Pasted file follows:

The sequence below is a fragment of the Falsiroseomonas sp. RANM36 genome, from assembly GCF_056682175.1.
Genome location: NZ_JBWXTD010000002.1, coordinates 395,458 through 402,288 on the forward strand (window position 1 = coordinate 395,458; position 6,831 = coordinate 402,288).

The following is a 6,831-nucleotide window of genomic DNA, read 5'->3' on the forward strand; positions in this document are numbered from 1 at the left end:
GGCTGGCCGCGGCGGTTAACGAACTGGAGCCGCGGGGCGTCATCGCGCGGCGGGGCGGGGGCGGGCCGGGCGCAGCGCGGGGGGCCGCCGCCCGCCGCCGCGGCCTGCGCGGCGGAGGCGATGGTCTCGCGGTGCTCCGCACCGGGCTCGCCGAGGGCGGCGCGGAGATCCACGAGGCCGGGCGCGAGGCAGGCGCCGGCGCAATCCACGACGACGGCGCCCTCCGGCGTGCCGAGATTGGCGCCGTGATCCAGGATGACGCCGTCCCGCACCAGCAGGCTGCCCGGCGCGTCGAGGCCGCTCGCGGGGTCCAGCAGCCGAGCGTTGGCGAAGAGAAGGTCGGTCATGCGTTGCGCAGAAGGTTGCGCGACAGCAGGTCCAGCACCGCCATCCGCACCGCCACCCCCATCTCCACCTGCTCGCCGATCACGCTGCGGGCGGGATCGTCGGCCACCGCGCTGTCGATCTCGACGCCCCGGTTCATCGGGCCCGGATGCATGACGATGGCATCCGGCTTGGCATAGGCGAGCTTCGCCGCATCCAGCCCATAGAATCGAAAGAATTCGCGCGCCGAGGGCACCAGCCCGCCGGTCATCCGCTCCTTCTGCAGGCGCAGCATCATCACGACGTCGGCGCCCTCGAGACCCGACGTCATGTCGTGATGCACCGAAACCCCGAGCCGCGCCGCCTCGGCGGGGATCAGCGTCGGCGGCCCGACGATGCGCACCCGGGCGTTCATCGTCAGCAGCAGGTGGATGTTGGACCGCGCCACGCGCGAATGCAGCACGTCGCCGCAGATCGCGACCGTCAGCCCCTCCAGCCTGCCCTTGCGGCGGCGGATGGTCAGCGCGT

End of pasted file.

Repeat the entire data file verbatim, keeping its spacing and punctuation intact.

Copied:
The sequence below is a fragment of the Falsiroseomonas sp. RANM36 genome, from assembly GCF_056682175.1.
Genome location: NZ_JBWXTD010000002.1, coordinates 395,458 through 402,288 on the forward strand (window position 1 = coordinate 395,458; position 6,831 = coordinate 402,288).

The following is a 6,831-nucleotide window of genomic DNA, read 5'->3' on the forward strand; positions in this document are numbered from 1 at the left end:
GGCTGGCCGCGGCGGTTAACGAACTGGAGCCGCGGGGCGTCATCGCGCGGCGGGGCGGGGGCGGGCCGGGCGCAGCGCGGGGGGCCGCCGCCCGCCGCCGCGGCCTGCGCGGCGGAGGCGATGGTCTCGCGGTGCTCCGCACCGGGCTCGCCGAGGGCGGCGCGGAGATCCACGAGGCCGGGCGCGAGGCAGGCGCCGGCGCAATCCACGACGACGGCGCCCTCCGGCGTGCCGAGATTGGCGCCGTGATCCAGGATGACGCCGTCCCGCACCAGCAGGCTGCCCGGCGCGTCGAGGCCGCTCGCGGGGTCCAGCAGCCGAGCGTTGGCGAAGAGAAGGTCGGTCATGCGTTGCGCAGAAGGTTGCGCGACAGCAGGTCCAGCACCGCCATCCGCACCGCCACCCCCATCTCCACCTGCTCGCCGATCACGCTGCGGGCGGGATCGTCGGCCACCGCGCTGTCGATCTCGACGCCCCGGTTCATCGGGCCCGGATGCATGACGATGGCATCCGGCTTGGCATAGGCGAGCTTCGCCGCATCCAGCCCATAGAATCGAAAGAATTCGCGCGCCGAGGGCACCAGCCCGCCGGTCATCCGCTCCTTCTGCAGGCGCAGCATCATCACGACGTCGGCGCCCTCGAGACCCGACGTCATGTCGTGATGCACCGAAACCCCGAGCCGCGCCGCCTCGGCGGGGATCAGCGTCGGCGGCCCGACGATGCGCACCCGGGCGTTCATCGTCAGCAGCAGGTGGATGTTGGACCGCGCCACGCGCGAATGCAGCACGTCGCCGCAGATCGCGACCGTCAGCCCCTCCAGCCTGCCCTTGCGGCGGCGGATGGTCAGCGCGT